Last Week in AI #94
AlphaFold, Timnit Gebru, and more!
|Dec 7, 2020||1|
The problem of predicting protein structures from amino acid sequences is an important one in biology. Accurate prediction of protein structure would have benefits such as enabling quicker and more advanced drug discovery. Google's AlphaFold was recently recognized as a solution to this problem by the organisers of the biennial Critical Assessment of protein Structure Prediction (CASP). DeepMind's latest version of AlphaFold significantly outperformed other methods at a protein-folding contest. DeepMind's own announcement was accompanied by a great deal of praise and reporting, but not everyone believes that DeepMind has truly "solved" the problem, as a great deal of reporting seems to indicate. While DeepMind's AlphaFold is an impressive step forward, we will likely see much more analysis and discussion of its true capabilities in the coming weeks.
On December 2, the well-known AI ethics researcher Timnit Gebru tweeted that she had been fired from her position at Google as a co-lead of their Ethical AI research group. Gebru is known for, among other research, her work on the Gender Shades project that showed a number of industrial facial recognition systems worked worse for some races and genders than for others. According to Gebru, there was conflict over a paper that was critical of environmental costs and biases in large language models that include those used by Google. Gebru argued that her work was being censored, while Google claims Gebru did not allow enough time for internal review, having already submitted her paper to an external conference before sending it for internal review. An email Gebru sent to a Google Brain listserv also appears to have been involved in Google's decision to let her go. Google's Jeff Dean has responded publicly to the news of Gebru's firing and explained Google's internal review process. Given Gebru's standing in the AI ethics community, Google's decision to fire her has drawn ire, while the story has been covered by The New York Times, The Washington Post, MIT Technology Review, and a number of other news organizations.
Advances & Business
2021 will see the spread of AI and automation in the workplace - "Enterprises are already interested in how to automate invoicing and expensing procedures, says SAP Concur."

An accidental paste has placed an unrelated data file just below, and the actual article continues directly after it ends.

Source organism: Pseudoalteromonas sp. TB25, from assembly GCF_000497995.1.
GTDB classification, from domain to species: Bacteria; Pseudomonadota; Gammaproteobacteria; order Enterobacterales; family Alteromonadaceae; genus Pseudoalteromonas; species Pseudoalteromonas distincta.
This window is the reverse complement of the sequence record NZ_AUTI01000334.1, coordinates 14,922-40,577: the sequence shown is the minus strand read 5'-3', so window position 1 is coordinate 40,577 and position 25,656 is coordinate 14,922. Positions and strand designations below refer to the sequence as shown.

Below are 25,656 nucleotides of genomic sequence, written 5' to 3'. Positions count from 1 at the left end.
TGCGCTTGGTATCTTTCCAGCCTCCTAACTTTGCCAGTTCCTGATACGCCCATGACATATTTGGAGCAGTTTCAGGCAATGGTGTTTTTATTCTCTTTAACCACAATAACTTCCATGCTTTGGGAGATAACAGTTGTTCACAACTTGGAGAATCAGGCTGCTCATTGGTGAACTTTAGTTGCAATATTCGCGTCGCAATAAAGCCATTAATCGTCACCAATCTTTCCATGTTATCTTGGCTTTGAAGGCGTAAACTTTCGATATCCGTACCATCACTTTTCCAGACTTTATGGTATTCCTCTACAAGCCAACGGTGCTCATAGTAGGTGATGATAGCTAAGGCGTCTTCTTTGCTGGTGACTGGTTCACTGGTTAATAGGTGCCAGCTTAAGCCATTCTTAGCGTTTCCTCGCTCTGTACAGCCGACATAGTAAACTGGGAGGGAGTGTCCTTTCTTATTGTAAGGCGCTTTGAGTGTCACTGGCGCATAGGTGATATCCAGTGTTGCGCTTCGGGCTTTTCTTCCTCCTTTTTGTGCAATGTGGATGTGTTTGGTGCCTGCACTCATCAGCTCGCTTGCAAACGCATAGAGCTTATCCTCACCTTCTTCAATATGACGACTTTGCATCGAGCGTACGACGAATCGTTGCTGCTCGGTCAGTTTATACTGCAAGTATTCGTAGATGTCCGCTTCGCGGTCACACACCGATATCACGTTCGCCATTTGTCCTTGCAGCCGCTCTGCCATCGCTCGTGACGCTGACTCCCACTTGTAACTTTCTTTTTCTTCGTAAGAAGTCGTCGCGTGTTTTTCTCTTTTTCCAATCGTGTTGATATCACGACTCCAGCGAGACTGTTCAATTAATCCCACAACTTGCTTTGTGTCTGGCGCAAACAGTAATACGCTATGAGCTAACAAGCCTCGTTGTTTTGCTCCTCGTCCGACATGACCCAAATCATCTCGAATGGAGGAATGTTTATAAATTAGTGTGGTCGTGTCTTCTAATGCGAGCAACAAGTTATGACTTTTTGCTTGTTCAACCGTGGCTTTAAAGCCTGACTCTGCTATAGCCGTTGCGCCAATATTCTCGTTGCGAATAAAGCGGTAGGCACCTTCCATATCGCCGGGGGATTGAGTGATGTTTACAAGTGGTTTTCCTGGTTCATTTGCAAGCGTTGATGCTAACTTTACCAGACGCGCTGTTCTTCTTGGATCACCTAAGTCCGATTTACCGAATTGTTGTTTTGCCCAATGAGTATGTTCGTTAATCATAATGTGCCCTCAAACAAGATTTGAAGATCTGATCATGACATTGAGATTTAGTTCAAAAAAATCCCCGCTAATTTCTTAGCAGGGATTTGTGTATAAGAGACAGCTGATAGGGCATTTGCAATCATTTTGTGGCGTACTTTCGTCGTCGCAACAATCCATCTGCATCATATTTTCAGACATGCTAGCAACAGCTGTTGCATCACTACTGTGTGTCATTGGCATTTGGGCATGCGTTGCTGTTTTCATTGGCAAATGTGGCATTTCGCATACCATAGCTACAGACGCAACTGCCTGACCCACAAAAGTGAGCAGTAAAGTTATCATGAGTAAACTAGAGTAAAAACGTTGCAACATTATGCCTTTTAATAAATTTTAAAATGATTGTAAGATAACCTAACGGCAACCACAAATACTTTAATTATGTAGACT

Robots And AI Can 10X Productivity. Here's Why That Might Be Good For Workers - "Lior Elazary believes that robots are a net positive for humans. That's a good thing, because he is the CEO of InVia Robotics and offers a robots-as-a-service platform that can 5-10X productivity in shipping and receiving warehouses. And presumably, he wants to sleep at night."
WaveOne aims to make video AI-native and turn streaming upside down - "Video has worked the same way for a long, long time. And because of its unique qualities, video has been largely immune to the machine learning explosion upending industry after industry."
The Cambrian AI Explosion Ramps Up - "There's been a lot of news lately on the AI chip front, so I wanted to share a short synopsis of what has been happening for anyone who may be distracted by the holidays. I will flesh these stories out further before my annual Cambrian AI Explosion blog in January here on Forbes."
Alphabet's Loon hands the reins of its internet air balloons to self-learning AI - "Alphabet's Loon, the team responsible for beaming internet down to Earth from stratospheric helium balloons, has achieved a new milestone: its navigation system is no longer run by human-designed software."
Adobe accelerates AI 'visual recommendations' - "Next week, Adobe is rolling out 'visual similarity recommendations' which offer AI-powered product suggestions based on what consumers are considering purchasing. And this on-the-fly use of visual interpretation and recommendation is just the start."
This Company Uses AI to Outwit Malicious AI - "Robust Intelligence is among a crop of companies that offer to protect clients from efforts at deception."
AI can turn spoken language into photorealistic sign language videos - "An AI that can produce photorealistic videos of sign language interpreters from speech could improve accessibility by removing the need for humans. Ben Saunders at the University of Surrey, UK, and his colleagues used a neural network that converts spoken language into sign language."
Labor Unions Work to Find Ways to Bargain With AI's Black Box - "Unions are trying to figure out how to protect their members from artificial intelligence programs they can't see and may not even be sure are really there. The U.K.'s Trades Union Congress, an umbrella group for British unions representing more than 5."
Amazon debuts Trainium, a custom chip for machine learning training in the cloud - "Amazon today debuted AWS Trainium, a chip custom-designed to deliver what the company describes as cost-effective machine learning model training in the cloud."
Concerns & Hype
How Mark Kelly used conversational AI to help win a Senate seat - "Amplify.ai, an enterprise-level conversational AI platform, has helped 2020 senatorial campaigns drive engagement with local constituents. Senators-elect Mark Kelly (D-AZ) and John Hickenlooper (D-CO), ... have publicly partnered with the company."
That's all for this week! If you are not subscribed and liked this, feel free to subscribe below!
Copyright © 2020 Skynet Today, All rights reserved.